Photo Challenge Entries

Orange, Green and a Pumpkin-less Thanksgiving


The theme for Cee’s Fun Foto Challenge this week is orange and green. With all the pumpkin and fall leaf shots I took this fall, I had a few photos that fit the theme.



DSC06045The thought of pumpkins just isn’t making me as happy as it did before I found out I was allergic to eggs and cane sugar. Have you ever tried making gluten-free, vegan pumpkin bread? I’ve tried three times in the past three weeks. I forgot to add the pumpkin the first time so that loaf didn’t turn out well, although looking back it was probably the best textured and flavored bread of the bunch! The second time I used the same recipe and remembered to add the pumpkin. It had no flavor and was heavy and mushy. For the last attempt, I used a recipe from a trusted author and recipe developer. That loaf turned out so heavy that I considered putting it on the garbage can lid to hold it down during Tuesday’s windstorm. Seriously. Pumpkin + vegan + gluten-free = at least two pounds of yuck.

I’m going to attempt a vegan pumpkin pie for Thanksgiving but my expectations are pretty low. This may be my first pumpkin-less Thanksgiving.

I think I’m ready to move onto cranberry-orange anyway.


10 thoughts on “Orange, Green and a Pumpkin-less Thanksgiving

  1. Reading your recipe I think trying to made bread without eggs or yeast would be very hard. I follow a GF diet never thought about making bread without eggs.You could make a yeast bread without eggs. Good luck with your pie. For crust I would used a mixture of other flours and Fluffo for the shorting.

    1. Making a yeast bread is a good idea! Now that you’ve got me thinking about it, the only vegan bread recipe I ever made that turned out good uses yeast. Thank you for the suggestion! I do have a good gluten-free pie crust recipe that uses pecans. If my pumpkin pie recipe turns out good, I will share it.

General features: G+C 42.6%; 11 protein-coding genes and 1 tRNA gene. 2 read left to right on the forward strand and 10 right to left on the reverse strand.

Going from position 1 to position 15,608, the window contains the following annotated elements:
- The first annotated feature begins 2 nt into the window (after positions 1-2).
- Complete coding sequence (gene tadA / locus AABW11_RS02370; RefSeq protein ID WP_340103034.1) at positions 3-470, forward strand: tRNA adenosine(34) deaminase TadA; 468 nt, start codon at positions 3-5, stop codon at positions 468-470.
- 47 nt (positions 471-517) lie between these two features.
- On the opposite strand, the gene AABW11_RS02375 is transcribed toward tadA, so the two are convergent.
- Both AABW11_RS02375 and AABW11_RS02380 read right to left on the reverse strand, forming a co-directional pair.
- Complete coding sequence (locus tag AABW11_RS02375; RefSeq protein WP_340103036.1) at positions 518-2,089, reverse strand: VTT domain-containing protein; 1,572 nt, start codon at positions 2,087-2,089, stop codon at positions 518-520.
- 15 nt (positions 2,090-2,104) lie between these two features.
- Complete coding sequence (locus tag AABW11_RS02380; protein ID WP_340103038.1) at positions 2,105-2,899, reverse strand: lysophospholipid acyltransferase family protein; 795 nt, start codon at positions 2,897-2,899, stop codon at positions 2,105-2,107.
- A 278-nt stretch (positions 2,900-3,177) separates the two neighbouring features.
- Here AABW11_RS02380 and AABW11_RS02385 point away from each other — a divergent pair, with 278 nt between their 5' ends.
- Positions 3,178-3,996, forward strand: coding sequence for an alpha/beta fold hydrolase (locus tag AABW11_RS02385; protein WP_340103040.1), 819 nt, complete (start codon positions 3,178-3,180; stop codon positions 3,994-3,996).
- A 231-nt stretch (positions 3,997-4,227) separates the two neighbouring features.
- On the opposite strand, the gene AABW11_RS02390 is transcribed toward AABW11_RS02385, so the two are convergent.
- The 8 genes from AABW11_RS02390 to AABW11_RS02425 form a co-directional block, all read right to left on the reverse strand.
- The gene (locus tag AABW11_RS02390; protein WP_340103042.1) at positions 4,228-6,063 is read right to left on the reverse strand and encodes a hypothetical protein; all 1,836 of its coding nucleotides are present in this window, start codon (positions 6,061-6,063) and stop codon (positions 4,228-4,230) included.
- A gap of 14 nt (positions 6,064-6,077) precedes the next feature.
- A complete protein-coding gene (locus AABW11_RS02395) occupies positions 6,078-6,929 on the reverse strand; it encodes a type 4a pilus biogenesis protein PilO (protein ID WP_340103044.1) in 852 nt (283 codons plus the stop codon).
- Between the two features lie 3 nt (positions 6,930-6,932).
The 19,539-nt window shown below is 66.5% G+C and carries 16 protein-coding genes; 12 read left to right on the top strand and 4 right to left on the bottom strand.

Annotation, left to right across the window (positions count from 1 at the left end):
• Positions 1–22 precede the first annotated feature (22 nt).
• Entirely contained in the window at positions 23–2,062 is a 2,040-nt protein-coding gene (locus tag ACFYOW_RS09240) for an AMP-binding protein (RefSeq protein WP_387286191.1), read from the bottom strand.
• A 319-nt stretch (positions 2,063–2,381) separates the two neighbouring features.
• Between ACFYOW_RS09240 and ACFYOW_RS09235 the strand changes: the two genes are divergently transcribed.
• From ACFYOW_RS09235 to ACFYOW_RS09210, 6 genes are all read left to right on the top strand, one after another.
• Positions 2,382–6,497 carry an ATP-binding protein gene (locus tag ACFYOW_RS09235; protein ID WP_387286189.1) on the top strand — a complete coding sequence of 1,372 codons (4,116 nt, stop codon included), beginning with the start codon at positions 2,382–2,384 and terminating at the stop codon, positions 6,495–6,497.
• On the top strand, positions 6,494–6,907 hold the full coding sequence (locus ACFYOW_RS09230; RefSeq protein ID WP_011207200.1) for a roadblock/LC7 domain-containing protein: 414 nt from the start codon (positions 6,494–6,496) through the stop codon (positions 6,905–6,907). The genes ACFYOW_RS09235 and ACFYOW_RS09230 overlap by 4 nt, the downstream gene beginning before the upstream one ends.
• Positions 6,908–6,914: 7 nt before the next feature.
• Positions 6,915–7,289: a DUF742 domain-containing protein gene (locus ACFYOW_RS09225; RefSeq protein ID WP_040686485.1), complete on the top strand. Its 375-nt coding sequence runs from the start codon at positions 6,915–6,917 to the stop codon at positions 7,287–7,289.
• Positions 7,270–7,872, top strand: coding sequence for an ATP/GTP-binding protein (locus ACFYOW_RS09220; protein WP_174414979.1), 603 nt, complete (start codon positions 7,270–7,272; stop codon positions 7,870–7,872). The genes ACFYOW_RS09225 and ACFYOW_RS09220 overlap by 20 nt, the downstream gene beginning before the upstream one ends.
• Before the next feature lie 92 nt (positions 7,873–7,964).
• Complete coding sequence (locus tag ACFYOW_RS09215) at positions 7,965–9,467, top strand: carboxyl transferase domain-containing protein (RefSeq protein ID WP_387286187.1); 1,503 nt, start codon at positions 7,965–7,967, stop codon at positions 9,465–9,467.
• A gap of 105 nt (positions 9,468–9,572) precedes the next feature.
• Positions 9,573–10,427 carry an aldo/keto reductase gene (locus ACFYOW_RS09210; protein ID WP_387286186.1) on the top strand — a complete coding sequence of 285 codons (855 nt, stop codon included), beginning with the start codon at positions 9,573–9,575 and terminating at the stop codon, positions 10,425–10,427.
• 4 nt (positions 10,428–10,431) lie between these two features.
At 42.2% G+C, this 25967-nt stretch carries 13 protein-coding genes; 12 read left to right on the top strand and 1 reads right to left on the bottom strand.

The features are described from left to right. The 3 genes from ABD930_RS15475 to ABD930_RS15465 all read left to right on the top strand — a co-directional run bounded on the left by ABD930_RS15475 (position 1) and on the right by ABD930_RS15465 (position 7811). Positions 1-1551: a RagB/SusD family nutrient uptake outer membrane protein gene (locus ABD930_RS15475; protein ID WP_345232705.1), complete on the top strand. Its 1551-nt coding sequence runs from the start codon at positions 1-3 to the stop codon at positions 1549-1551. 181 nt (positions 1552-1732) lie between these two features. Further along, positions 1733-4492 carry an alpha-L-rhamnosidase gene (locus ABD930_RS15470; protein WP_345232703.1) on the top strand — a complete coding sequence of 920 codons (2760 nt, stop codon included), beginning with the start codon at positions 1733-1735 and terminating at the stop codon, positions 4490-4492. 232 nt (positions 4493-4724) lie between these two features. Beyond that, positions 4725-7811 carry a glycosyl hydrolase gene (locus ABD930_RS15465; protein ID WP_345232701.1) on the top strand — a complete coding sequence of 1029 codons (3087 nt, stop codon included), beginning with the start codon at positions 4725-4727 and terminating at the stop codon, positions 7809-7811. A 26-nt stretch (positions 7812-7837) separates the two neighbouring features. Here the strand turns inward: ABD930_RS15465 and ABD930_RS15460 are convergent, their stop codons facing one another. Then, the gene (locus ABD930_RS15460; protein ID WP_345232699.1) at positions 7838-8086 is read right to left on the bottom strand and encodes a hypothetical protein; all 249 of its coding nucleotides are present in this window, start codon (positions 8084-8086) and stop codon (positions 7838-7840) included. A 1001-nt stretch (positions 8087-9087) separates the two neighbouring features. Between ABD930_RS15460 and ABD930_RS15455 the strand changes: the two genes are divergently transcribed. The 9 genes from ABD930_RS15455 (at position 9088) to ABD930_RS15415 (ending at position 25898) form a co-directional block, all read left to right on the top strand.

2. Such wonderful colour and a lovely series of images.

    Have you done a Google search on Vegan, gluten-free pumpkin pie? Sometimes I find I get some good answers from Mr Google (depending on how I word my query). This is the first site that came up when I did a search Sometimes I think I’d be lost without my computer. I’m forever asking the meaning or how to spell words these days. My Brain Fog seems to be worse than ever. Takes me hours to write a long post.

    I have a wonderful recipe variation of my Mother’s pumpkin quiche recipe, but it has eggs and dairy. I haven’t made it in about 10-12 years as I’m not a big fan of dairy. The base is made with wholemeal flour, olive oil and dried herbs. Once again I avoid gluten/wheat about 97%.

    I remember having a wonderful recipe for a pumping pie/slice that had pumpkin, pumpkin seeds (pepitas) and rice as the main ingredients. Now that would have suited you, but it’s long gone into the mists of time as I cook so little these days. I think I gave away my gluten-free cookery book last year.

    It’s so hard to cook when you have allergies or food intolerances. I’m not as strict as I used to be and certainly my lethargy/brain fog is worse as a result.

    1. That pumpkin pie filling seems like it would work. I found one in gluten-free, dairy-free cookbook I have and I’m going to try it first because I already bought a sugar pie pumpkin for it. (it calls for hot pumpkin puree) If it’s not absolutely fantastic I’ll try that one from the minimalist baker. I’m sure it’s healthier to use fresh pumpkin instead of canned but everything I eat has to be cooked from scratch so I’m happy to find any shortcut I can and baking a pumpkin before baking a pie is just one more step I don’t need. Thank you for looking that up for me!